By Francesca Krempa
Climate change, invasive species and other ecological changes on Lake Placid are spurring locals into action.
The Shore Owner’s Association of Lake Placid (LPSOA) is seeking public input on the development of an official lake management plan for Lake Placid – the first of its kind to protect and conserve the future of the lake. In conjunction with the Ausable River Association (AsRA), the LPSOA is collecting responses from a stakeholder release survey that will inform how people are using the lake, where they’re traveling from and what worries they may have about Lake Placid.
“This is an opportunity for anyone that enjoys the lake to provide input on the plan in the early phase of development,” said Kelley Tucker, executive director of AsRA, in a recent statement. “Whether you hike the trails at Brewster Peninsula, kayak to Whiteface Landing, or own a camp, we want to hear from you.”
Earlier this year, the LPSOA began working with Brendan Wiltse, former science and stewardship director for the AsRA, to develop a formalized plan designed to mitigate a number of man-made and ecological concerns on the lake. Lake Placid is a recreational resource in the Adirondacks. It also serves as the drinking water source for the Village of Lake Placid and is classified as the highest water quality possible by the New York State DEC.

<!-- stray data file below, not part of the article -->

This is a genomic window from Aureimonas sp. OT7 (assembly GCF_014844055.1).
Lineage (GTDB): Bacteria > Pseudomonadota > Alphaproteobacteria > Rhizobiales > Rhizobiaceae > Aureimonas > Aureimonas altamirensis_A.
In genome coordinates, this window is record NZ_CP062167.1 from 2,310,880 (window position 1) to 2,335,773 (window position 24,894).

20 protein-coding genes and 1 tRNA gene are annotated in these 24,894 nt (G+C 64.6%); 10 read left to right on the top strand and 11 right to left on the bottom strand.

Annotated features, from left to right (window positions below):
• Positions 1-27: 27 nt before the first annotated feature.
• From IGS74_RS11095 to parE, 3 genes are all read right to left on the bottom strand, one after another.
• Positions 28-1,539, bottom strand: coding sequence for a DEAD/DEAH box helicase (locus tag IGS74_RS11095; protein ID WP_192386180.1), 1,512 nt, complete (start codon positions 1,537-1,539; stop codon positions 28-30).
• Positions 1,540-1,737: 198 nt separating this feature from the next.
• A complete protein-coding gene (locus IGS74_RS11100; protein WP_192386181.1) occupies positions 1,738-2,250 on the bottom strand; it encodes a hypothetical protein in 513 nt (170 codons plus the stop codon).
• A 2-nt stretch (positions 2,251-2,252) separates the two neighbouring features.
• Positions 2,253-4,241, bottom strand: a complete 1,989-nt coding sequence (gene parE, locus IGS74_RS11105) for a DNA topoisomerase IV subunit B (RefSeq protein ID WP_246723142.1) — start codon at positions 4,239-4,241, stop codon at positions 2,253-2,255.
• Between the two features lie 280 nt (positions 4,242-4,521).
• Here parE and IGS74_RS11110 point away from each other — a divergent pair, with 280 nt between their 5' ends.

Now, challenges like harmful algal blooms, septic systems and runoff endanger the future of the lake and its surrounding shorelines. Invasive species are a threat, too. Recently, water stewards intercepted a boat with zebra mussels about to enter the water. Milfoil continues to be a problem, albeit contained, in Paradox Bay.
A formal management plan will assess how the lake currently tackles these issues and how they can be prevented in the future. In addition to conservation strategies, Wiltse explained, it will also serve as an educational asset that outlines guidelines for things like proper shoreline development and boater safety regulations.
“It would be a rich resource of information for any future issues that may arise that are important to the lake,” Wiltse said.
All parties – shore owners, paddlers, anglers, locals and day-trippers – are invited to help inform the development of a strategic stewardship and conservation plan. Wiltse emphasized needing to hear from everyone invested in the waterbody to outline what needs to be done and estimate where funding needs to come from.
“The shore owners can do some things, but the Village and the State need to do others,” he said. “The public is one of those stakeholders that needs to be at the table.”
The survey will be open through the end of September 2020 and can be completed at lpsoa.org/survey.
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